Throughout the month of June, the City of Philadelphia celebrates Immigrant Heritage Month!
Immigrants play a vital role in our city, and the same is true in our local government. From the Water Department to the Mayor’s Office, we reached out to workers and asked them to reflect on their time in Philadelphia.
Here’s what they had to say!
Sonia moved to Philadelphia from El Salvador when she was 17. She worked various jobs from a factory worker to a nanny and a housekeeper. Today, she works at the Philadelphia Water Department as an Environmental Engineer III.
Her advice to new immigrants is to “Never stop dreaming,” and most importantly, “Believe that you are not alone, then the road to that dream will have no barriers.”
“I love Philadelphia and am very grateful for all the opportunities I have had available to me.” Not shy about her love for this city, she shares that she loves the people who are warm and welcoming. Nina felt the most welcomed in this city when she became a new mother, “Our neighbors welcomed our new baby home by decorating the house and being supportive to my husband and I as new parents.”
Maari moved here from New Zealand as an adult. She started working as the Recovery Officer for the City of Philadelphia. Currently she works as the Director Policy & Strategic Initiatives in the Managing Director’s Office.
Maari highlights Philadelphia’s block parties as one of the aspects she loves most about living and working in the City of Brotherly Love. “You can talk to people who you might not usually spend time with in a very open and welcoming environment.” The openness and the stories exchanged is “always interesting and helps build a connection.”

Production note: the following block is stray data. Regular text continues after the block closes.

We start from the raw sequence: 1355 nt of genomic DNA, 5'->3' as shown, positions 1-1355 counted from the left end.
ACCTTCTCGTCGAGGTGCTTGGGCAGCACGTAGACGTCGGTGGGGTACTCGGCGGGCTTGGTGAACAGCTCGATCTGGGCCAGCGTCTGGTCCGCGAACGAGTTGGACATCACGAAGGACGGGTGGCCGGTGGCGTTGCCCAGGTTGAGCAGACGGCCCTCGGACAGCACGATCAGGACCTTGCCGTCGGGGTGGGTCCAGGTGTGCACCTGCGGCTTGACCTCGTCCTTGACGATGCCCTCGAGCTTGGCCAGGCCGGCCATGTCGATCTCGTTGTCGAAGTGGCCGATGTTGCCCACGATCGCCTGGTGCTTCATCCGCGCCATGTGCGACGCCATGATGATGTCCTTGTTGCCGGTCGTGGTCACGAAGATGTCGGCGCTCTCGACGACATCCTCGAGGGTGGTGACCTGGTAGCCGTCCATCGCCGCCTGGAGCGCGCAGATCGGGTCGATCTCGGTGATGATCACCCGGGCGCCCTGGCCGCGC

Philadelphia instantly made her feel right at home – “I felt welcome fairly quickly. Even ordering coffee when I first moved here made me feel special!”
Anna’s piece of advice for younger and new immigrants to help them adapt to a new city is to get a dog. “It’s a fantastic way to meet your neighbors, as you are walking them in your neighborhood.”
Samuel, a former US Army Veteran, moved from Nigeria at the age of 20. He now works in the City of Philadelphia at the Water Revenue Bureau as an accountant.
As an immigrant in Philadelphia, he loved the first-ever International Unity Cup held in the city last year. Not only did the Unity Cup greatly enhance diversity in the city, Samuel said, “it extended more welcoming hands to the immigrants in this city.”
The second Philadelphia International Unity Cup will begin later this year. Visit the Unity Cup’s website for information on upcoming games.